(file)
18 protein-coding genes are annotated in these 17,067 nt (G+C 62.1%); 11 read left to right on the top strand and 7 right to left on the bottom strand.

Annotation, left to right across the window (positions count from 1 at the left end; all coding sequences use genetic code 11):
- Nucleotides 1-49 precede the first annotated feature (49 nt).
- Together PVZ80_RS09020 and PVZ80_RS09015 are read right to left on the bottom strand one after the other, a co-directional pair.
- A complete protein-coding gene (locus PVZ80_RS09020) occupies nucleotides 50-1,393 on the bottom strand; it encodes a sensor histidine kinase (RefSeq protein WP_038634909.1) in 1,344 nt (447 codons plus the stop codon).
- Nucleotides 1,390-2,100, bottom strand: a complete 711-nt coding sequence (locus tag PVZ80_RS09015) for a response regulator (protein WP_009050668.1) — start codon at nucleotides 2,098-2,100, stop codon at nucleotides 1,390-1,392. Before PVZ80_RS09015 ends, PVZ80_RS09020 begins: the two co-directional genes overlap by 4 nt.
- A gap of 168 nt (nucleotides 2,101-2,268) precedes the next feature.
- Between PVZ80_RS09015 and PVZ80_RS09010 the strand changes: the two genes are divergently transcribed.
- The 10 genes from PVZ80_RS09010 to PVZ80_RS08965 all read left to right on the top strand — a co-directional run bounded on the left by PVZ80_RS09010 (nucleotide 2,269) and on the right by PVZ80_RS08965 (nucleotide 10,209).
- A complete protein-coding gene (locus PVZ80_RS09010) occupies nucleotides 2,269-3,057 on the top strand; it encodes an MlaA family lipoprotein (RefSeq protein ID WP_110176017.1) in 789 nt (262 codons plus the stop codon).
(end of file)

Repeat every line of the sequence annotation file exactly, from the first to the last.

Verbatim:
18 protein-coding genes are annotated in these 17,067 nt (G+C 62.1%); 11 read left to right on the top strand and 7 right to left on the bottom strand.

Annotation, left to right across the window (positions count from 1 at the left end; all coding sequences use genetic code 11):
- Nucleotides 1-49 precede the first annotated feature (49 nt).
- Together PVZ80_RS09020 and PVZ80_RS09015 are read right to left on the bottom strand one after the other, a co-directional pair.
- A complete protein-coding gene (locus PVZ80_RS09020) occupies nucleotides 50-1,393 on the bottom strand; it encodes a sensor histidine kinase (RefSeq protein WP_038634909.1) in 1,344 nt (447 codons plus the stop codon).
- Nucleotides 1,390-2,100, bottom strand: a complete 711-nt coding sequence (locus tag PVZ80_RS09015) for a response regulator (protein WP_009050668.1) — start codon at nucleotides 2,098-2,100, stop codon at nucleotides 1,390-1,392. Before PVZ80_RS09015 ends, PVZ80_RS09020 begins: the two co-directional genes overlap by 4 nt.
- A gap of 168 nt (nucleotides 2,101-2,268) precedes the next feature.
- Between PVZ80_RS09015 and PVZ80_RS09010 the strand changes: the two genes are divergently transcribed.
- The 10 genes from PVZ80_RS09010 to PVZ80_RS08965 all read left to right on the top strand — a co-directional run bounded on the left by PVZ80_RS09010 (nucleotide 2,269) and on the right by PVZ80_RS08965 (nucleotide 10,209).
- A complete protein-coding gene (locus PVZ80_RS09010) occupies nucleotides 2,269-3,057 on the top strand; it encodes an MlaA family lipoprotein (RefSeq protein ID WP_110176017.1) in 789 nt (262 codons plus the stop codon).